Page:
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Scotland's JACKIE STEWART took the 169-mile Grand Prix of France for Formula II cars in Albi when he drove his Matra to the record time of 1:33:7.7, beating Austrian Jachen Rindt in a Brabham-Cosworth by 17.5 seconds. Fellow Scot Jim Clark finished third.
Indy Champion A.J. FOYT of Houston, driving a Ford-powered Sherapon-Thompson Special, added to his USAC point lead by winning the Trenton 200 as his closest rival for the championship, Mario Andretti, was forced out of the race after a three-car collision on the fifth lap.
Richard Petty of Level Cross, N.C. gained his ninth consecutive victory and boosted his record season NASCAR win total to 26 when he took the Old Dominion 500 in Martinsville, Va., finishing four laps ahead of Dick Hutcherson.
SOFTBALL—The world champion AURORA Seal-masters took their fourth National Men's Fast Pitch title when they won six straight games in the double elimination tournament in Springfield, Mo. In the finals, Aurora's Harvey Sterkel shut out the Mountain View (Calif.) Fairchild Falcons 4-0 on a one-hitter. The Clearwater ( Fla.) Bombers, the defending champions, finished third behind Mountain View.
SWIMMING—ROLAND MATTHES, 16, the European 200-meter backstroke record holder from East Germany, broke world marks in the 110-yard and 100-meter backstrokes with clockings of 1:00.1 and 58.4 at a meet in Leipzig, East Germany.
TENNIS—SPAIN swept to a 5-0 victory over Ecuador in the European-American interzone Davis Cup tie as Manuel Santana and Juan Gisbert took both their singles matches in Barcelona, Spain. Santana also teamed with Jos� Luis Arilla to win the doubles.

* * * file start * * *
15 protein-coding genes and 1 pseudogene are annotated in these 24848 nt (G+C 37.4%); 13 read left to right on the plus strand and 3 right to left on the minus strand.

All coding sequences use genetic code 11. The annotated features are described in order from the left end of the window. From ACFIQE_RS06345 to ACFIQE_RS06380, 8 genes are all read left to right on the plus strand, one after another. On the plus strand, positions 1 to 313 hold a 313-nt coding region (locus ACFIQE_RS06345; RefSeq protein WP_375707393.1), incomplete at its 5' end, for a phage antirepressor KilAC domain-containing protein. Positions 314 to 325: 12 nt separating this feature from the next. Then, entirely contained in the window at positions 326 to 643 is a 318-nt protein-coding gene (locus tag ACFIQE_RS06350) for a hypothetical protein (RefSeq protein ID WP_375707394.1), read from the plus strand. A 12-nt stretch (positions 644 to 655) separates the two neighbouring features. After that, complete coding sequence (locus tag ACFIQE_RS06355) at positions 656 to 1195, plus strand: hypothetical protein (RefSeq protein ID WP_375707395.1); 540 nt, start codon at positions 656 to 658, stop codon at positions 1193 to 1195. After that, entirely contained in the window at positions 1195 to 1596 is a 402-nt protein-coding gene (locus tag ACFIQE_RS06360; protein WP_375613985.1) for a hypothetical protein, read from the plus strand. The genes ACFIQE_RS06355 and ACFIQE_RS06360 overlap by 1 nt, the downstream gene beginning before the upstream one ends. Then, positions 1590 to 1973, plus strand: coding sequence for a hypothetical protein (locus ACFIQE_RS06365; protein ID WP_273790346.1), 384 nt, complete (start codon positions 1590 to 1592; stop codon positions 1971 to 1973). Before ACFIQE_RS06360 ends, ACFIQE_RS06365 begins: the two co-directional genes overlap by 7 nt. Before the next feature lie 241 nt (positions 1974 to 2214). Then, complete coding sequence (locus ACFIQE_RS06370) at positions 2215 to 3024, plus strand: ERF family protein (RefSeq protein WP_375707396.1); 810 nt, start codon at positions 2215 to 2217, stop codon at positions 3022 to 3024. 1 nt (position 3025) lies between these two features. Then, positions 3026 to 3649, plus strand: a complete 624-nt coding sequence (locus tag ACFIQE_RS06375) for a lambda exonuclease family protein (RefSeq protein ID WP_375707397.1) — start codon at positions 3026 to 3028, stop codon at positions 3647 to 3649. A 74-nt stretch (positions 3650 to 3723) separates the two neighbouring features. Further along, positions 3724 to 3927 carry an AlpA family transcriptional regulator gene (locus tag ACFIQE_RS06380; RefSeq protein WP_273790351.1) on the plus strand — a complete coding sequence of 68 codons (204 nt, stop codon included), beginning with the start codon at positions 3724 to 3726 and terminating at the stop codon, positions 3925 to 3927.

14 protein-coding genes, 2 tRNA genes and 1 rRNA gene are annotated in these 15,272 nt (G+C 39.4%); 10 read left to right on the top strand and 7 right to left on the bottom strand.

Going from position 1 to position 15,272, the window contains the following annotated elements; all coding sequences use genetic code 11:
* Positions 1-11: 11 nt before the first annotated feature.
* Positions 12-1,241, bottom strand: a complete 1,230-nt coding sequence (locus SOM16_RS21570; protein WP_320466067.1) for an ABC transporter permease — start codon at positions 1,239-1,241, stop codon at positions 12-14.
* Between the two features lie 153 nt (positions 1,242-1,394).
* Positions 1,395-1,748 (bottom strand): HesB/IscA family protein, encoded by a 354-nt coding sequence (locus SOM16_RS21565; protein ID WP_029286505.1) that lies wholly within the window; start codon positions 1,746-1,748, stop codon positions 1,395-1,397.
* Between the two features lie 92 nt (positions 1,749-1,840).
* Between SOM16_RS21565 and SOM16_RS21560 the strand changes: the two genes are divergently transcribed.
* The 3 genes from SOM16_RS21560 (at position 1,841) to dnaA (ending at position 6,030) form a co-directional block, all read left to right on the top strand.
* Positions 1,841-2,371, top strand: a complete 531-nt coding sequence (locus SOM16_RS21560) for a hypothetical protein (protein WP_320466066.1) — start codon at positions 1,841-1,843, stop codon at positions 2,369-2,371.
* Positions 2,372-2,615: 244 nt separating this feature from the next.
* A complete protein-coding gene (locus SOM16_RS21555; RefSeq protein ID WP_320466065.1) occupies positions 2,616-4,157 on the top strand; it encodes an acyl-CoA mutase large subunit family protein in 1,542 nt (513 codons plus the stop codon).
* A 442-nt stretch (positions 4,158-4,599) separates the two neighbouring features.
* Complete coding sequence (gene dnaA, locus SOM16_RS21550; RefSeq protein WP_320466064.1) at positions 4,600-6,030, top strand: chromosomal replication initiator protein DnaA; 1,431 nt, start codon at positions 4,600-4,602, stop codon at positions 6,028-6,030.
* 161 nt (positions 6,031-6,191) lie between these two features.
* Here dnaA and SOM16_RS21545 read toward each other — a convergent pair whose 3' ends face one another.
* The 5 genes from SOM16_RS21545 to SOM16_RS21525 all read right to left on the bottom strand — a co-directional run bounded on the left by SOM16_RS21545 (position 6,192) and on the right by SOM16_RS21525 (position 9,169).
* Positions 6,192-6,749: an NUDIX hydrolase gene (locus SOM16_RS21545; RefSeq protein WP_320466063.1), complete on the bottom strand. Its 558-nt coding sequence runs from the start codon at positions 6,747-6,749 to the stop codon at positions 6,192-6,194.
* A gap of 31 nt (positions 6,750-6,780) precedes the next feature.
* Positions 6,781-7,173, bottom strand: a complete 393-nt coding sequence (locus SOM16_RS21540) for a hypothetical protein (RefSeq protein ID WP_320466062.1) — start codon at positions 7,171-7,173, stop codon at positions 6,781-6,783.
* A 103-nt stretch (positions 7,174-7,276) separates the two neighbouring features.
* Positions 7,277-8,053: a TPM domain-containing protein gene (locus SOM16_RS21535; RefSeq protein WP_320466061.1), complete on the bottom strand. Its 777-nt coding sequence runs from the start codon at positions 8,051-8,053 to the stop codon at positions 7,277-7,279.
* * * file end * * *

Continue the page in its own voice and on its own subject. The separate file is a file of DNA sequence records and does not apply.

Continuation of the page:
Aussie ROY EMERSON gained his fourth Pacific Southwest championship when he defeated Marty Riessen of Evanston, Ill. 12-14, 6-3, 6-4 in the men's singles finals in Los Angeles. Riessen had upset top-seeded John Newcombe, the Wimbledon and U.S. champion, earlier in the tournament. The women's title went to BILLIE JEAN KING who beat fellow Californian Rosemary Casals 6-0, 6-4.
MILEPOSTS—HIRED: As crew coach for Columbia University, BILL STOWE, 27, who stroked the Vesper Boat Club of Philadelphia to the eight-oared championship in the 1964 Olympics; as varsity coach for the University of Washington, DICK ERICKSON, 31, Washington's freshman crew coach since 1964.
RESIGNED: As manager of the New York Mets, WES WESTRUM, 44, because of "physical and mental strain." Westrum, an outstanding catcher for the New York Giants (1947-1957), succeeded the original Mets' manager, Casey Stengel, midway through the 1965 season and led the Mets out of the cellar into ninth place in 1966. Salty Parker, the Mets' third-base coach, took over the team for the season's final 11 games.